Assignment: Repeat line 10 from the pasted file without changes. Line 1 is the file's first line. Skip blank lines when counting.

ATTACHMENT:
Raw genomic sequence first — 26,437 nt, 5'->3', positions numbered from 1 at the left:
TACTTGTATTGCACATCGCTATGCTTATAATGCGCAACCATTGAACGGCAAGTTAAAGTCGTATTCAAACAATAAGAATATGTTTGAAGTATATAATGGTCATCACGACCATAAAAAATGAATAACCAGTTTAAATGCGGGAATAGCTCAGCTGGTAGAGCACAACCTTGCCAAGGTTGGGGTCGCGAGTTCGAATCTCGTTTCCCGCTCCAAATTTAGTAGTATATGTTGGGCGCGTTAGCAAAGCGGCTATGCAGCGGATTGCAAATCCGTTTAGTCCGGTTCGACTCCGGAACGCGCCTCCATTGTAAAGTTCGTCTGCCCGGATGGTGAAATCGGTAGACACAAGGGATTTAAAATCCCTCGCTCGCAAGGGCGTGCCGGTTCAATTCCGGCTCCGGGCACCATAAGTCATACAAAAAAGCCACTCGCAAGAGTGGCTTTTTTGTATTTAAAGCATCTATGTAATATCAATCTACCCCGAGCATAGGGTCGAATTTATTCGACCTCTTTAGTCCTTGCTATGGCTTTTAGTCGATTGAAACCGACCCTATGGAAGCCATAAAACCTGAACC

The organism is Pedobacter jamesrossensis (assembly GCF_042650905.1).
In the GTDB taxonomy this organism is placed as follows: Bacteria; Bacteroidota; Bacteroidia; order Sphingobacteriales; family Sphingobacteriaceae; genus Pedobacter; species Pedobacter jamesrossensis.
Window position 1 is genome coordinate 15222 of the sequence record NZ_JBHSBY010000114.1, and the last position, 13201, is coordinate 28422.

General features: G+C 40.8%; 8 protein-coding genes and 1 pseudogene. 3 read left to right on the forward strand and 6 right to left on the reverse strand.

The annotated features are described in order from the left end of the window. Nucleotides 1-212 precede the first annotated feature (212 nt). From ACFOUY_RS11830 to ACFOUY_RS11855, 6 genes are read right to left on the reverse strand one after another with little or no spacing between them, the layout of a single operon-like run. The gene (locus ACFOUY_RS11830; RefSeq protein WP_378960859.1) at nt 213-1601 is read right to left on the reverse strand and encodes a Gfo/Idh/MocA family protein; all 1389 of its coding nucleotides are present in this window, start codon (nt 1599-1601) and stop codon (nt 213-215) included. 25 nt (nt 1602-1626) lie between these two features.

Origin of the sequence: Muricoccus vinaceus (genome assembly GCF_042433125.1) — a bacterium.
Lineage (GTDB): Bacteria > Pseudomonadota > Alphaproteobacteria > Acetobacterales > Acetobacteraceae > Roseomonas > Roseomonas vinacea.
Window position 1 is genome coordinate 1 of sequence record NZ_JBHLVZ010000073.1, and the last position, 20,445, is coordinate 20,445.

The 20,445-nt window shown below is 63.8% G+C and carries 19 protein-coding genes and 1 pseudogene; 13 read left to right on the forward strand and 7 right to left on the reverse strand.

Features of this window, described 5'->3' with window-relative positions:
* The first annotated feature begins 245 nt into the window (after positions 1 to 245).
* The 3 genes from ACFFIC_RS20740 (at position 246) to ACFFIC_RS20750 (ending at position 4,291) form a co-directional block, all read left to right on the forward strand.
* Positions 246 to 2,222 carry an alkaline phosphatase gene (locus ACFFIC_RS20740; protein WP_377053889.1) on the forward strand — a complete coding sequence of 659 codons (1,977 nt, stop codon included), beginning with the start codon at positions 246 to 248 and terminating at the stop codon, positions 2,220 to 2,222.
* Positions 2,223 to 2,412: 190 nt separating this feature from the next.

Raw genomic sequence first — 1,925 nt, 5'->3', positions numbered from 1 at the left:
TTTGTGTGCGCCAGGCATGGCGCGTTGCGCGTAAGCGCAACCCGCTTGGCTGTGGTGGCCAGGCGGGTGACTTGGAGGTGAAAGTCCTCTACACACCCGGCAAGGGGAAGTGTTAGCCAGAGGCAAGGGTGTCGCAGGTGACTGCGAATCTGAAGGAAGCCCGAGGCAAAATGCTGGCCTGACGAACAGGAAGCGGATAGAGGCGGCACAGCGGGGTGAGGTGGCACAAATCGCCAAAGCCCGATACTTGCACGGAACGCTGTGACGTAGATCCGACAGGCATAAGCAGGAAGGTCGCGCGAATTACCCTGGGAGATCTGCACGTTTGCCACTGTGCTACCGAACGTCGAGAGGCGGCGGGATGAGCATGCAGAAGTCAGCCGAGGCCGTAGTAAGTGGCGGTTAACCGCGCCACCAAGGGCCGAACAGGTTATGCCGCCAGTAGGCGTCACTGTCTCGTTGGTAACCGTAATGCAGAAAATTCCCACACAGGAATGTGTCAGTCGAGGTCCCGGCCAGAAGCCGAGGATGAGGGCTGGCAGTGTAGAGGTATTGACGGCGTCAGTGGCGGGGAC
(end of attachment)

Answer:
Window position 1 is genome coordinate 1 of sequence record NZ_JBHLVZ010000073.1, and the last position, 20,445, is coordinate 20,445.